A 203(k) loan from the Federal Housing Administration (FHA) or Fannie Mae HomeStyle Renovation: “An FHA 203(k) loan provides flexibility because you can finance up to 97.75% of the value of the improved home,” said Catherine Holtman, operations support manager for Embrace Home Loans in Middletown, RI, to the Post in May 2019. “There is a simplified version for upgrades up to $35,000 that are non-structural and a standard version for major renovations, including structural changes.

Home Equity Line of Credit (HELOC): This gives homeowners flexibility in that they only pay interest on the line of credit they use and closing costs are minimal.

Refinancing by collection: Borrowers should keep in mind that closing costs for cash refinancing are higher than a HELOC, but interest rates are lower.

Personal loan: A personal loan is better for borrowing small amounts because it has to be repaid sooner. They have higher interest rates than a HELOC.

401(k) loan: The loans have a low interest rate. Financial advisers advise against this type of loan because they must be repaid immediately if the borrower leaves his business.

Credit card: This is a simple way to pay for a project. However, they come with high interest rates.

Take on a big project

Before embarking on a major renovation, you should take the time to determine the best approach given your budget, schedule, patience, willingness and ability to do some of the work yourself. Here are seven methods:

Design-build firm: These firms, made up of designers and architects, can manage the project from start to finish and oversee all subcontractors. The downside is that they can be expensive.

Kitchen designer: These companies specialize in kitchens and can often provide a more custom look for your project.

General contractor : A general contractor is ideal for people who know what they want but need someone to manage the project. Due to their relationships with suppliers, general contractors can often get discounts on supplies.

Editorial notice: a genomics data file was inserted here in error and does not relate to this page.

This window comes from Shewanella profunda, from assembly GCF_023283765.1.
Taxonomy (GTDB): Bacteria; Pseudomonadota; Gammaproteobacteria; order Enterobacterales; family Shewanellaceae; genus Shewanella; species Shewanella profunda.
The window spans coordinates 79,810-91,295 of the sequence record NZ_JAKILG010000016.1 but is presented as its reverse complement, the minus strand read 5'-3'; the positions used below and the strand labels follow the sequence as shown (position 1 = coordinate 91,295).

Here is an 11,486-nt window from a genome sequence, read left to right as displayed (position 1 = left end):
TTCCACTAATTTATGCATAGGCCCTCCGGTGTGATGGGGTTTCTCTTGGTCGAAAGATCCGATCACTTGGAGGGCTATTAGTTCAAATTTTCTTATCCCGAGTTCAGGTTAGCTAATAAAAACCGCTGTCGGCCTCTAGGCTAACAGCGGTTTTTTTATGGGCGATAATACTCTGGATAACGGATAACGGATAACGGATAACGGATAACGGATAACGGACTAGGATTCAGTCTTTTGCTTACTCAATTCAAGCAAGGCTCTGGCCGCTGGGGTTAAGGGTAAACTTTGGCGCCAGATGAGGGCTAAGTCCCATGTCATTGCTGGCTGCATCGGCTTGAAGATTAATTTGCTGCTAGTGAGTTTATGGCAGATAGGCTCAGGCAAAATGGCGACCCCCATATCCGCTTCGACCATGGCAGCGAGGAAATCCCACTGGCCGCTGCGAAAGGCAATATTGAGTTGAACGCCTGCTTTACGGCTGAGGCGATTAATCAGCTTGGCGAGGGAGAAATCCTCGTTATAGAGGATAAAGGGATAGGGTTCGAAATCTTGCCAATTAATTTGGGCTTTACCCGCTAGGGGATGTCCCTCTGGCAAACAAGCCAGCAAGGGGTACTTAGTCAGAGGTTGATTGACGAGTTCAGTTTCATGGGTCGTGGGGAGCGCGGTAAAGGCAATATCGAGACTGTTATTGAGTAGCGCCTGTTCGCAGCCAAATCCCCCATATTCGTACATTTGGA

Kitchen specialty store: These retailers offer discounts on kitchen components and accessories and on personalized services.

High-end design agency: It’s for owners who want the best of the best and aren’t shy about paying for it.

Supermarket : Stores such as Home Depot and Ikea can often get special labor discounts and can usually offer their services at lower prices than general contractors.

DIY: For people who want to save a ton of money, have more time, and be close at hand.

If you’re pursuing a bathroom remodel, for example, keep in mind that 50% to 75% of the cost of the project will be labor. It is therefore important to educate yourself on how to negotiate labor costs or hire a contractor who can do so.

Working with limited dollars

If you’re looking to start small to get your feet wet, Zillow has some suggestions on lower-cost projects that can give you more bang for your buck. For example, Zillow says spending $3,000 on curb appeal projects such as painting and landscaping can net $3,500 when selling.

Zillow also recommends that when renovating for sale, you try to incorporate the latest design trends into your home.

When trying to prioritize limited dollars, Zillow recommends that you just ignore the basement. Basement projects, according to Zillow, only make 50 cents on the dollar, even when a bathroom is added.

Justin Pierce, real estate investor and real estate agent, suggests homeowners who choose to manage their own projects use a construction diary to stay on top of the project and give them a check-in with contractors in case something goes wrong.

“Keeping a journal has really helped me,” Pierce wrote in a Washington Post column in July. “If things go wrong, it can be useful in court or in arbitration. Contractors, especially shady contractors, are good at complicating the issue or adding doubt to your mind. They blame the delays and increased costs on the weather, extra work, inspectors and the client. You might be shocked to receive $10,000 in change orders on final accounting. It’s impossible to unravel six weeks later. It’s best to write things down as they happen and share milestones and your understanding of them with the contractor. »

Pierce said the log should include the start date, major milestones, inspection dates, subcontractor work schedule and change orders.